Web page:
Benefits of Forest Management
Good management can be described as a wise use of one’s resources and abilities to accomplish a successful outcome. Forest management – applying practices or treatments to the forest – helps to achieve specific forest benefits for the landowner and in turn can help meet the needs of everyone living in Virginia.
Learn more about the benefits of forest management.
Hardwood trees, also called deciduous trees, are those that lose their leaves every year. In Virginia, nearly 80% of forests, or 12.6 million acres, are in hardwood or mixed hardwood-pine forests. A wide variety of native hardwood trees grow in Virginia, with nearly 100 different species present. Oak, hickory, yellow-poplar, maple, walnut, elm, ash, and dogwood are but a few of the species found in the Commonwealth. Hardwoods are important and prized for many reasons.
Learn more about hardwood management.
There are numerous types of pines throughout Virginia. Loblolly, shortleaf, white, and Virginia pine are the most common and the most commercially valuable. All of these pines are “sun-loving” trees that grow best when they have full sunlight. They grow fast and outcompete other trees in areas where there has been some sort of disturbance that causes an opening in the forest.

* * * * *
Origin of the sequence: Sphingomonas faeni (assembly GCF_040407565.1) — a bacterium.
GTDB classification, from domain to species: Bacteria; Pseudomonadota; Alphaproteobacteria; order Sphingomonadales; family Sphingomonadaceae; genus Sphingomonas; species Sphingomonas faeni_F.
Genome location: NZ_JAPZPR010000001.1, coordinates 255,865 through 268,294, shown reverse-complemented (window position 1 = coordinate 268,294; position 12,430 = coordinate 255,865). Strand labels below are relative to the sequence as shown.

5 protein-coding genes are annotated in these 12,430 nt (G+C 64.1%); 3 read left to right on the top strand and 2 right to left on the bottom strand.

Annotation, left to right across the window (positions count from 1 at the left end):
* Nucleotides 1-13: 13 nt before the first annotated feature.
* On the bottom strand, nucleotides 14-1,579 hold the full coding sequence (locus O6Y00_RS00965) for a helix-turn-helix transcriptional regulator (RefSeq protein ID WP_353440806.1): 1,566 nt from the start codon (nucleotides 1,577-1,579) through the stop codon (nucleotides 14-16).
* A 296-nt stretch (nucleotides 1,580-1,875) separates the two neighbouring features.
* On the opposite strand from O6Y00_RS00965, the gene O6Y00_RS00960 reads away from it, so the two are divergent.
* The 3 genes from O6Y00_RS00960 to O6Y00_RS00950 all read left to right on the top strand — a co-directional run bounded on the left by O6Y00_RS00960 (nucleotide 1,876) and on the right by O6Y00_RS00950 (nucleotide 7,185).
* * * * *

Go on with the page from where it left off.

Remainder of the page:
Learn more about pine management.
In addition to being managed for timber and other products, forests can be managed for wildlife. In many cases, good forest management activities can also benefit wildlife species. There are a variety of management practices that benefit wildlife primarily through providing for their habitat needs, such as shelter and food.
Learn more about wildlife management.
Restoring Diminished Tree Species
Conservation and restoration of rare or at-risk species is a high-priority for Virginia Department of Forestry. American chestnut was nearly eliminated from our forests over a hundred years ago by an imported fungus. Longleaf pine has declined across its range but in Virginia specifically it has been reduced to a population of just a few hundred remaining mature native trees. And shortleaf pine has declined in occurrence nearly 10-fold in less than a century. DOF conducts research to help reverse these trends.
Learn more about restoring diminished tree species.